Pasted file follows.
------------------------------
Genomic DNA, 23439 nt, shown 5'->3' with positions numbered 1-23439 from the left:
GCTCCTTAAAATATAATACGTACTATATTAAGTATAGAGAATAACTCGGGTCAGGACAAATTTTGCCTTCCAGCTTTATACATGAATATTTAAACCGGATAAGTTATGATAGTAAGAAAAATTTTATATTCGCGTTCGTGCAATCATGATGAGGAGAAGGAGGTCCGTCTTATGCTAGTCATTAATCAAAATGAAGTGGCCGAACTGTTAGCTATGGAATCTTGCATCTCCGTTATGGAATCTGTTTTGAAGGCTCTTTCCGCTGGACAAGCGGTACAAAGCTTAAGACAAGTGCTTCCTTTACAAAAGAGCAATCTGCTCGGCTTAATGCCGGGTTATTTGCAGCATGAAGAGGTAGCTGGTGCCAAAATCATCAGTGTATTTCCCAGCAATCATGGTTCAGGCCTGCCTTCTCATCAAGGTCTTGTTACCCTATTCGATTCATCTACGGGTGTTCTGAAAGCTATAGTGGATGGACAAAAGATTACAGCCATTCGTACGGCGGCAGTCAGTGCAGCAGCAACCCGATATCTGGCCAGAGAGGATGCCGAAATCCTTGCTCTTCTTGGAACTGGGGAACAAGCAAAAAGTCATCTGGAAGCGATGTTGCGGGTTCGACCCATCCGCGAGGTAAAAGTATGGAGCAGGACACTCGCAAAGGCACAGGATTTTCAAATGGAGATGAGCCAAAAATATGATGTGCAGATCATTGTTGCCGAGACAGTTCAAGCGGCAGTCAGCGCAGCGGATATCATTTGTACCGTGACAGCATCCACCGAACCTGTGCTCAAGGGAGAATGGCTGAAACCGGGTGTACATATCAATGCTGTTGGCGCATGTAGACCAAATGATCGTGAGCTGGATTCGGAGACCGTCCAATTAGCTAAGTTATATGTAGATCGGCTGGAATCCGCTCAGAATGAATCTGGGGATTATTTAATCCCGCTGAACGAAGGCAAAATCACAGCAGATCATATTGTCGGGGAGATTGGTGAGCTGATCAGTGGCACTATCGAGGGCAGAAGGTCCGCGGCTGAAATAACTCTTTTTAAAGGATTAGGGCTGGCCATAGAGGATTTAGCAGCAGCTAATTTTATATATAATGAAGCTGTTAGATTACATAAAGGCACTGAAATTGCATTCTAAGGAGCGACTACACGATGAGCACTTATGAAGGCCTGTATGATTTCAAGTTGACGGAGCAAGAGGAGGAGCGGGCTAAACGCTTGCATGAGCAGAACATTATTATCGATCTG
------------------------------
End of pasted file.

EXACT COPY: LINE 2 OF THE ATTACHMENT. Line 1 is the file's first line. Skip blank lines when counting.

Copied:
GCTCCTTAAAATATAATACGTACTATATTAAGTATAGAGAATAACTCGGGTCAGGACAAATTTTGCCTTCCAGCTTTATACATGAATATTTAAACCGGATAAGTTATGATAGTAAGAAAAATTTTATATTCGCGTTCGTGCAATCATGATGAGGAGAAGGAGGTCCGTCTTATGCTAGTCATTAATCAAAATGAAGTGGCCGAACTGTTAGCTATGGAATCTTGCATCTCCGTTATGGAATCTGTTTTGAAGGCTCTTTCCGCTGGACAAGCGGTACAAAGCTTAAGACAAGTGCTTCCTTTACAAAAGAGCAATCTGCTCGGCTTAATGCCGGGTTATTTGCAGCATGAAGAGGTAGCTGGTGCCAAAATCATCAGTGTATTTCCCAGCAATCATGGTTCAGGCCTGCCTTCTCATCAAGGTCTTGTTACCCTATTCGATTCATCTACGGGTGTTCTGAAAGCTATAGTGGATGGACAAAAGATTACAGCCATTCGTACGGCGGCAGTCAGTGCAGCAGCAACCCGATATCTGGCCAGAGAGGATGCCGAAATCCTTGCTCTTCTTGGAACTGGGGAACAAGCAAAAAGTCATCTGGAAGCGATGTTGCGGGTTCGACCCATCCGCGAGGTAAAAGTATGGAGCAGGACACTCGCAAAGGCACAGGATTTTCAAATGGAGATGAGCCAAAAATATGATGTGCAGATCATTGTTGCCGAGACAGTTCAAGCGGCAGTCAGCGCAGCGGATATCATTTGTACCGTGACAGCATCCACCGAACCTGTGCTCAAGGGAGAATGGCTGAAACCGGGTGTACATATCAATGCTGTTGGCGCATGTAGACCAAATGATCGTGAGCTGGATTCGGAGACCGTCCAATTAGCTAAGTTATATGTAGATCGGCTGGAATCCGCTCAGAATGAATCTGGGGATTATTTAATCCCGCTGAACGAAGGCAAAATCACAGCAGATCATATTGTCGGGGAGATTGGTGAGCTGATCAGTGGCACTATCGAGGGCAGAAGGTCCGCGGCTGAAATAACTCTTTTTAAAGGATTAGGGCTGGCCATAGAGGATTTAGCAGCAGCTAATTTTATATATAATGAAGCTGTTAGATTACATAAAGGCACTGAAATTGCATTCTAAGGAGCGACTACACGATGAGCACTTATGAAGGCCTGTATGATTTCAAGTTGACGGAGCAAGAGGAGGAGCGGGCTAAACGCTTGCATGAGCAGAACATTATTATCGATCTG